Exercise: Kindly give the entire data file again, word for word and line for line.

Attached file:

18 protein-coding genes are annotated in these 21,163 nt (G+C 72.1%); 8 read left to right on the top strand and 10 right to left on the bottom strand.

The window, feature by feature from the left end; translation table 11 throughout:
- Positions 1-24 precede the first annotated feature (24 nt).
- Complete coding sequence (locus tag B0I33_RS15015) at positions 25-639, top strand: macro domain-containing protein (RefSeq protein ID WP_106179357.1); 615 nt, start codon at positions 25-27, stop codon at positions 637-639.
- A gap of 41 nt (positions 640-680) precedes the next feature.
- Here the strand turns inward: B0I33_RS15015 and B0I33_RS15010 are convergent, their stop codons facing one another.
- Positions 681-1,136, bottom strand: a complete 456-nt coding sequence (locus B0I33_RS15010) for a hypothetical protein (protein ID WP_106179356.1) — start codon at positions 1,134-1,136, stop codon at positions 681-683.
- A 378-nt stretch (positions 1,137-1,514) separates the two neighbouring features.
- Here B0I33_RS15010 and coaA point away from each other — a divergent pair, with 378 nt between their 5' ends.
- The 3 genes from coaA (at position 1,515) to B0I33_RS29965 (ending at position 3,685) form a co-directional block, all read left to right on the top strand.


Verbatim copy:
18 protein-coding genes are annotated in these 21,163 nt (G+C 72.1%); 8 read left to right on the top strand and 10 right to left on the bottom strand.

The window, feature by feature from the left end; translation table 11 throughout:
- Positions 1-24 precede the first annotated feature (24 nt).
- Complete coding sequence (locus tag B0I33_RS15015) at positions 25-639, top strand: macro domain-containing protein (RefSeq protein ID WP_106179357.1); 615 nt, start codon at positions 25-27, stop codon at positions 637-639.
- A gap of 41 nt (positions 640-680) precedes the next feature.
- Here the strand turns inward: B0I33_RS15015 and B0I33_RS15010 are convergent, their stop codons facing one another.
- Positions 681-1,136, bottom strand: a complete 456-nt coding sequence (locus B0I33_RS15010) for a hypothetical protein (protein ID WP_106179356.1) — start codon at positions 1,134-1,136, stop codon at positions 681-683.
- A 378-nt stretch (positions 1,137-1,514) separates the two neighbouring features.
- Here B0I33_RS15010 and coaA point away from each other — a divergent pair, with 378 nt between their 5' ends.
- The 3 genes from coaA (at position 1,515) to B0I33_RS29965 (ending at position 3,685) form a co-directional block, all read left to right on the top strand.